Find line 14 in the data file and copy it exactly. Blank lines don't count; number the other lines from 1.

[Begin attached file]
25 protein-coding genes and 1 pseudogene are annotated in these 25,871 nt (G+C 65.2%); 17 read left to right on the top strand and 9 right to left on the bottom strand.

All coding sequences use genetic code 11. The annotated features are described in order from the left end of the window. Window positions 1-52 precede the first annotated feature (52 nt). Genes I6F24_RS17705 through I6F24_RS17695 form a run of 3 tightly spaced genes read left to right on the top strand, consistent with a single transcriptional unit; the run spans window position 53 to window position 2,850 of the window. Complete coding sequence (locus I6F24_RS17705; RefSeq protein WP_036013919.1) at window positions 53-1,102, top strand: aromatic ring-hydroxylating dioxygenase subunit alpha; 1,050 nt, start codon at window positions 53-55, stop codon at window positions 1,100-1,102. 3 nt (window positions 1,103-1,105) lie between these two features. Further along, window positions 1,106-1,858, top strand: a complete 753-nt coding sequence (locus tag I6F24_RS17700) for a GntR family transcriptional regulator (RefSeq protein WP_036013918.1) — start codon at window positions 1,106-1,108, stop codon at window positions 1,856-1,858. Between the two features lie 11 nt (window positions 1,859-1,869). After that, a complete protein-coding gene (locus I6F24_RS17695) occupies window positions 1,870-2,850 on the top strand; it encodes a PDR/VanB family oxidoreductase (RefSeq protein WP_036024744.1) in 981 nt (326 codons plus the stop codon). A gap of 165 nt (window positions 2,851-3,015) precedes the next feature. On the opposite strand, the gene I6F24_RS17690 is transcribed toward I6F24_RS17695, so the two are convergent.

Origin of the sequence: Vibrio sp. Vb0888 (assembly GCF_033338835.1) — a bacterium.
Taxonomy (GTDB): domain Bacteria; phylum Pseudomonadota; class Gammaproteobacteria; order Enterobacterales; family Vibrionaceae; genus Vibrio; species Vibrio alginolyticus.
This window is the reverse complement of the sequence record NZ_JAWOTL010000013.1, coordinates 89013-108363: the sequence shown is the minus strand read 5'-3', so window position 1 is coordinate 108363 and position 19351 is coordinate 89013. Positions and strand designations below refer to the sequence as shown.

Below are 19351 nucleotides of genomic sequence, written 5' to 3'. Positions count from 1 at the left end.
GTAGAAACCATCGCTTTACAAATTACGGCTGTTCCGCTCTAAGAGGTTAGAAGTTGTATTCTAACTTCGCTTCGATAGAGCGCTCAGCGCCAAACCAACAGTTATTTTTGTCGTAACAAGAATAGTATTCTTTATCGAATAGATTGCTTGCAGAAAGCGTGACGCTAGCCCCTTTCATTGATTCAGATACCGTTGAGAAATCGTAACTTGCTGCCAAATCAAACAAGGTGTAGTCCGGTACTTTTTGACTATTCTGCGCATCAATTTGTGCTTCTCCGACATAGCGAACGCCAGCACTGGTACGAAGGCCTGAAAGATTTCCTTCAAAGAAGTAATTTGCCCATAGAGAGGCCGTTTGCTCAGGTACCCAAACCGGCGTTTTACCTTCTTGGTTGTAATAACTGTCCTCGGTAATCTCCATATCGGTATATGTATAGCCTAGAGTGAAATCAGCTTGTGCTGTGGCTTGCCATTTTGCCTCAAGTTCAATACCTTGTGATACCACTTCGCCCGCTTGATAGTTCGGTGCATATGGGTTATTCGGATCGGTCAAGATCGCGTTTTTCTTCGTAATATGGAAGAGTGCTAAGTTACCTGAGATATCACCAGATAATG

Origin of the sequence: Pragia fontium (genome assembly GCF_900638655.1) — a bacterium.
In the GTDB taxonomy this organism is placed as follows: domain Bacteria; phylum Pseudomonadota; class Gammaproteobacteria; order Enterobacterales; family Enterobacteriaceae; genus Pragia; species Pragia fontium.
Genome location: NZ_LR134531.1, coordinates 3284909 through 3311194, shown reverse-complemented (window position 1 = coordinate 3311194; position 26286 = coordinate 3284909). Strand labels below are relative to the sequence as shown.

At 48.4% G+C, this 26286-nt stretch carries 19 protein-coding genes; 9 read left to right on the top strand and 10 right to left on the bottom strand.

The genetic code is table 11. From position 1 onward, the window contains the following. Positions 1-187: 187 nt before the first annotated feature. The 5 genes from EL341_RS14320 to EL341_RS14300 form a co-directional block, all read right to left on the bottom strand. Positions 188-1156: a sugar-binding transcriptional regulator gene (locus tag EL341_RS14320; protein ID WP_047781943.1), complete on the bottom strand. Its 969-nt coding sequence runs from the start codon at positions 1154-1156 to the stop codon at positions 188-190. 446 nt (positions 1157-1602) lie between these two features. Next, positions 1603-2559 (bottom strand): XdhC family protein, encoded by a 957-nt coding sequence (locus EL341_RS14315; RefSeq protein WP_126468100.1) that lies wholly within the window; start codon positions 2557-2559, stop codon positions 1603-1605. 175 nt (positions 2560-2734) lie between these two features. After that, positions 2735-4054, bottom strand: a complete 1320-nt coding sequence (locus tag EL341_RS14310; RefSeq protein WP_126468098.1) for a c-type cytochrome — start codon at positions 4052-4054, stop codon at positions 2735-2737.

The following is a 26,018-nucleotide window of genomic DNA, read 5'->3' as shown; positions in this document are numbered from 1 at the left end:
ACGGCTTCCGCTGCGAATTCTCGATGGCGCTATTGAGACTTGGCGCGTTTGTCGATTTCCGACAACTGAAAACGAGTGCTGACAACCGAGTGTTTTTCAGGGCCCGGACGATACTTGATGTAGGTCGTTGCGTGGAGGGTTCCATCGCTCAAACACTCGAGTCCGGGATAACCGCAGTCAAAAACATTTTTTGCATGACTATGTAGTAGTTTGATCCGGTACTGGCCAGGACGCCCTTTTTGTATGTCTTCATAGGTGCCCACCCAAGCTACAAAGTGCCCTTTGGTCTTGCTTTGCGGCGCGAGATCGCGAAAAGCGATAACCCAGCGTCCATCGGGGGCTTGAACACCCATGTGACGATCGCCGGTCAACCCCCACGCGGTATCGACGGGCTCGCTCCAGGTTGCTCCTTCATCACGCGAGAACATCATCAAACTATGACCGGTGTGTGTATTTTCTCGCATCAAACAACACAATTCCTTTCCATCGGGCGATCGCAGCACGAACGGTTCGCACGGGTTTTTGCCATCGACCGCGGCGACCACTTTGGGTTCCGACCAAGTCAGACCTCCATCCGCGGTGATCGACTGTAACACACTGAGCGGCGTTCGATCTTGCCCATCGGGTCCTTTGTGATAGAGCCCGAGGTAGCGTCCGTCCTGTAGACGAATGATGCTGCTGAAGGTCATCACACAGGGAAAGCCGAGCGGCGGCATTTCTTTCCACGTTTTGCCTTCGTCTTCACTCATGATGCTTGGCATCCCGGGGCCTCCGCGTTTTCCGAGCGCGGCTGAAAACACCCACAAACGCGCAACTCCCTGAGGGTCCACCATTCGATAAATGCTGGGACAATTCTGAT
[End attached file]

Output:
ACGGCTTCCGCTGCGAATTCTCGATGGCGCTATTGAGACTTGGCGCGTTTGTCGATTTCCGACAACTGAAAACGAGTGCTGACAACCGAGTGTTTTTCAGGGCCCGGACGATACTTGATGTAGGTCGTTGCGTGGAGGGTTCCATCGCTCAAACACTCGAGTCCGGGATAACCGCAGTCAAAAACATTTTTTGCATGACTATGTAGTAGTTTGATCCGGTACTGGCCAGGACGCCCTTTTTGTATGTCTTCATAGGTGCCCACCCAAGCTACAAAGTGCCCTTTGGTCTTGCTTTGCGGCGCGAGATCGCGAAAAGCGATAACCCAGCGTCCATCGGGGGCTTGAACACCCATGTGACGATCGCCGGTCAACCCCCACGCGGTATCGACGGGCTCGCTCCAGGTTGCTCCTTCATCACGCGAGAACATCATCAAACTATGACCGGTGTGTGTATTTTCTCGCATCAAACAACACAATTCCTTTCCATCGGGCGATCGCAGCACGAACGGTTCGCACGGGTTTTTGCCATCGACCGCGGCGACCACTTTGGGTTCCGACCAAGTCAGACCTCCATCCGCGGTGATCGACTGTAACACACTGAGCGGCGTTCGATCTTGCCCATCGGGTCCTTTGTGATAGAGCCCGAGGTAGCGTCCGTCCTGTAGACGAATGATGCTGCTGAAGGTCATCACACAGGGAAAGCCGAGCGGCGGCATTTCTTTCCACGTTTTGCCTTCGTCTTCACTCATGATGCTTGGCATCCCGGGGCCTCCGCGTTTTCCGAGCGCGGCTGAAAACACCCACAAACGCGCAACTCCCTGAGGGTCCACCATTCGATAAATGCTGGGACAATTCTGAT